The year I was on an exchange programme to the US, I had to spend Diwali away from my family. Naturally, I missed home terribly. On the day itself, I did the puja and called home to hear all about the dhoom dham. I was happy for them, but sad that my Diwali would be uneventful.
At Moon River, D-16, Defence Colony, New Delhi; and S.P. Centre, Colaba, Mumbai, Rs2,450
Little did I know what was in store.
When I stepped into the living room, I was flabbergasted. It was decorated with streamers, balloons, and a Christmas tree. My host family had heard about Diwali from their Indian friends, who said it was like Christmas. So, that year, I had chocolate, not mithai; champagne, not sherbet—and though I wasn’t with my family, still got so much love. I will always cherish this unusual but touching Diwali.
A gifted proposal
In keeping with our family tradition, we performed Diwali puja at our business premises. One year, I wanted to meet one of my father’s competitors, who had been giving him a hard time. When he arrived, he turned out to be quite young. I was polite, but I glared at him when no one was looking. Our amused competitor could sense my anger and teased me, giving me tips on how the rangoli could have been better, et cetera.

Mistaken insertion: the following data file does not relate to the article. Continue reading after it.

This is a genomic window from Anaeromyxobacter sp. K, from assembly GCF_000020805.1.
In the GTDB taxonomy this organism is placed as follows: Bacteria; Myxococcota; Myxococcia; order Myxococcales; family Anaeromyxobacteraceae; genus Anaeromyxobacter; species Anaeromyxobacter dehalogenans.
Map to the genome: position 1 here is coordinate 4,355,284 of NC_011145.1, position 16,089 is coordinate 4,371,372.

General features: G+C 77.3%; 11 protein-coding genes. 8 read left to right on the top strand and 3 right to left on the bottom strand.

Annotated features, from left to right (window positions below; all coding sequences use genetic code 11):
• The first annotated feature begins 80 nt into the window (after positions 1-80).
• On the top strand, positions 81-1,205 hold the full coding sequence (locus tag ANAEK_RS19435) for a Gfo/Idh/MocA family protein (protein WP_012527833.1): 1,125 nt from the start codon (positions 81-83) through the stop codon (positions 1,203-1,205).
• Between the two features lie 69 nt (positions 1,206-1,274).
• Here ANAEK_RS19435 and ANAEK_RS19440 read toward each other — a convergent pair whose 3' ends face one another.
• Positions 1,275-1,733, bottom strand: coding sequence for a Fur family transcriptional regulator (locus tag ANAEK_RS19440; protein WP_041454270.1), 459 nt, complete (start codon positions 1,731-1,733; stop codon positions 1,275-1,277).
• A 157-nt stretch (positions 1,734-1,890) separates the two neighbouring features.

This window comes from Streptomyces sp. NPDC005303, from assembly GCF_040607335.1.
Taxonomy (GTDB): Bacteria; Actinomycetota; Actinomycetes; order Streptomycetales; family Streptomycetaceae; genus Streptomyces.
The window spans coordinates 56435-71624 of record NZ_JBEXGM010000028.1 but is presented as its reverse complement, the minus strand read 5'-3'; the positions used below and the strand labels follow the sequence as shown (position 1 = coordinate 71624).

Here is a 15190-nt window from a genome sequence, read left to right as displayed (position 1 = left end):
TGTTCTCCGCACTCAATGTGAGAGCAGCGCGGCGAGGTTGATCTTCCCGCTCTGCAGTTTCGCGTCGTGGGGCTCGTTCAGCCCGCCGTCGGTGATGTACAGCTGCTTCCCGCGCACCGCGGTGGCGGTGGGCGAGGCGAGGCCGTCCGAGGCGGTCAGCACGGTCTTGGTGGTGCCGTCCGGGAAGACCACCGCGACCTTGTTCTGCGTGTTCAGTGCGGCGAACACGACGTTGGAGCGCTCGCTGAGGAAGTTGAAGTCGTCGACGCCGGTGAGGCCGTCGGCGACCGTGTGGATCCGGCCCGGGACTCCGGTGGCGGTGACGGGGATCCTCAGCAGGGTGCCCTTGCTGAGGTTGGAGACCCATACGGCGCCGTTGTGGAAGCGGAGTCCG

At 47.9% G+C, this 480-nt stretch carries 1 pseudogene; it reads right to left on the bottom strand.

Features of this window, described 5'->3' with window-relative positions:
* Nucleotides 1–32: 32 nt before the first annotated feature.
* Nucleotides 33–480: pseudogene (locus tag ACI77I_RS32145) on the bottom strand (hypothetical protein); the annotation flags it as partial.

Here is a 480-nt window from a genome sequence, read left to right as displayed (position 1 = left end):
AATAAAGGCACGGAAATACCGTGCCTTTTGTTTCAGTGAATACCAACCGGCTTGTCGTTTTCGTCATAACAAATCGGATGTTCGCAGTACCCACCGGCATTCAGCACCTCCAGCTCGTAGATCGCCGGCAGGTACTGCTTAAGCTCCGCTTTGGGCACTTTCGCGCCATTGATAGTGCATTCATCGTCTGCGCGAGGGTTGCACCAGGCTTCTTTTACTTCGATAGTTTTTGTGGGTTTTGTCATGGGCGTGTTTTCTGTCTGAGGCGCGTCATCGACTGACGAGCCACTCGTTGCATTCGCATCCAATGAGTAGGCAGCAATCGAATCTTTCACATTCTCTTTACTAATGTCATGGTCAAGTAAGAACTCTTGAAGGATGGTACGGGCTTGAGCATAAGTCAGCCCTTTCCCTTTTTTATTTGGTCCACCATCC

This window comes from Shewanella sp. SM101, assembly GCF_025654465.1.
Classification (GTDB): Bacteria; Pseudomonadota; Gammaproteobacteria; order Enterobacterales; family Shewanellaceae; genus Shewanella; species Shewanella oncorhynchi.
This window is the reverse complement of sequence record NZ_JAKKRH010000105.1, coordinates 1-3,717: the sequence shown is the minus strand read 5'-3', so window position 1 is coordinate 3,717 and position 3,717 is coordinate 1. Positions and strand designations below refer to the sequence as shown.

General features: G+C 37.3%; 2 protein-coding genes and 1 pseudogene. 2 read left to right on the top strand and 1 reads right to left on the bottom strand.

At Frazer & Haws, 11, Lodi Colony Market, New Delhi; and Pali Naka, Bandra, Mumbai, Rs3,750
At the end of the puja, guests gave envelopes with cash to the elders—and he asked if he could present one to me. I opened the envelope to find a note: “Your father is a thief. He’s stolen the brightness of Diwali diyas and put it in his daughter’s soul, the sweetness of Diwali sweets and put it in his daughter’s voice, and the positivity of Mahalakshmi and put it in his daughter’s heart. Can I marry the thief’s daughter?” I was speechless. Six months later, we were married.
Dance till you drop
Ours is a Punjabi family, so Diwali is celebrated with great vigour. Some years ago, we were all dancing energetically when one of my aunts slipped and fell. We rushed to help her but when we looked down, we saw an unforgettable sight—my aunt hadn’t stopped dancing, even though she was sprawled out on the floor. We still tease her about it.